PSYCHEDELIC ASSISTED THERAPIES
Training and Experience
in Psychedelic Therapy
Our clinical team is uniquely trained across a variety of psychedelic-assisted therapy modalities. Drs Sloshower, Kilpatrick, and Hokanson have all completed training in psilocybin-assisted therapy at Yale University where they have served as investigators and therapists in multiple trials of psilocybin-assisted therapy. They have also all completed training in MDMA-assisted psychotherapy with the Multidisciplinary Association for Psychedelic Studies (MAPS).
Dr Sloshower and his colleagues developed and published The Yale Manual for Psilocybin-Assisted Therapy of Depression (using Acceptance and Commitment Therapy as a Therapeutic Frame). Drs Sloshower and Hokanson received further training in psilocybin therapy from the Usona Institute, where Dr Sloshower currently serves as a trainer. Dr Sloshower has experience treating patients with ketamine in both hospital and clinic settings. His approach to ketamine treatment is informed by his experience with psilocybin-assisted psychotherapy, and involves harnessing the power of altered states of consciousness to facilitate therapeutic work when combined with psychotherapy.
Selected Publications and Talks
Sloshower, J, et al. (2023). Psilocybin-assisted therapy for major depressive disorder: An exploratory placebo-controlled, fixed-order trial. Journal of Psychopharmacology;0(0). https://doi.org/10.1177/02698811231154852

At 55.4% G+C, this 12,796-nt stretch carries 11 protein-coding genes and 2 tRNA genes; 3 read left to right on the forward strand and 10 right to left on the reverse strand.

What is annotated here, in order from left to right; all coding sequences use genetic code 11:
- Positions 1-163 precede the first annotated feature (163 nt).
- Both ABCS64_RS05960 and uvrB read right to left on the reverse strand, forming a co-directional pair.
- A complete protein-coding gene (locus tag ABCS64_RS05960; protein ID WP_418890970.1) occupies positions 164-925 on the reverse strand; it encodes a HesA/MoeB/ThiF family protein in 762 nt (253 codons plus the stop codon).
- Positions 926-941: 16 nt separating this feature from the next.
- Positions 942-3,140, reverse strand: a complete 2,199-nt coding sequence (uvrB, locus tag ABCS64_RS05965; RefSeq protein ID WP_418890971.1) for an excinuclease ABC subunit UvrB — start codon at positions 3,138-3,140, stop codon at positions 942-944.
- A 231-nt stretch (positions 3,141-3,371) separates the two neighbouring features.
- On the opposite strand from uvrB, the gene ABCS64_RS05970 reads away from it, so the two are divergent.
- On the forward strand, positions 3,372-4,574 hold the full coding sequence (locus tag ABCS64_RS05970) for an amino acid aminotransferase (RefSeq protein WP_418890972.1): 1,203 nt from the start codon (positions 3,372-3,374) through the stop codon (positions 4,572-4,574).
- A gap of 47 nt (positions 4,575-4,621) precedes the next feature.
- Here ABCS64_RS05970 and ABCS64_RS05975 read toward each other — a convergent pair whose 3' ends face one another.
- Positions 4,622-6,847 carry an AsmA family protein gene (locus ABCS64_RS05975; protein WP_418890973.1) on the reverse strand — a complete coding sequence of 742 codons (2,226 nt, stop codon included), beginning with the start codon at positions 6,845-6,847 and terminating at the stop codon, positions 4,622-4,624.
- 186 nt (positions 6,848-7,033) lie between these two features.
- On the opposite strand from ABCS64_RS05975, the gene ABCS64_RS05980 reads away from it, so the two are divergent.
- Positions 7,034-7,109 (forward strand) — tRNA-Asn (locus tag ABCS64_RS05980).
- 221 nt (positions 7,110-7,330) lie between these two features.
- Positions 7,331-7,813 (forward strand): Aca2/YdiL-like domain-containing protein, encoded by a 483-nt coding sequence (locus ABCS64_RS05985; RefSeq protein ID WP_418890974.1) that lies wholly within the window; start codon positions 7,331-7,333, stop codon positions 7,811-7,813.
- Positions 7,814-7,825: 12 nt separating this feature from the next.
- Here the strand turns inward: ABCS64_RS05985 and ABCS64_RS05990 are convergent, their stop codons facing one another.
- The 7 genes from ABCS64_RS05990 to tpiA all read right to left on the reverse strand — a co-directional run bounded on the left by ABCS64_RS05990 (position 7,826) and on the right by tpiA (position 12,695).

Sloshower, J. “The Promise and Perils of Psychedelic Therapy.” The Tom Ficklin Show. WNHH. 17 March 2023.
Sloshower, J., Guss, J., et al. (2020). Psilocybin-Assisted Therapy of Major Depressive Disorder Using Acceptance and Commitment Therapy as a Therapeutic Frame. Journal of Contextual Behavioral Science. 15:12-19.
Guss, J., Krause, R. & Sloshower, J. (2020, August 13). The Yale Manual for Psilocybin-Assisted Therapy of Depression (using Acceptance and Commitment Therapy as a Therapeutic Frame). https://psyarxiv.com/u6v9y/
Sloshower, J. (2018). “Integrating Psychedelic Medicines and Psychiatry: Theory and Methods of a Model Clinic.” Plant Medicines, Healing and Psychedelic Science: Cultural Perspectives. Eds Labate, Beatriz and Cavnar, Clancy. Springer.Sloshower, J. (2017). “Is Psychiatry Ready for the Psychedelic Healing Paradigm?”
Chacruna online magazine. http://chacruna.net/is-psychiatry-ready-for-psychedelic-healing
Psychedelic substances and plants are critical tools that point us toward a more integrated and holistic way of conceptualizing human suffering and, accordingly, its treatment. Their lessons argue against narrow approaches or those based on fear, avoidance, and passivity. Rather, they help bring into focus our profound and nearly incomprehensible existential condition as impermanent beings intimately connected with all other forms of life, matter, and energy.”
– from Sloshower (2018). “Integrating Psychedelic Medicines and Psychiatry:
Theory and Methods of a Model Clinic.”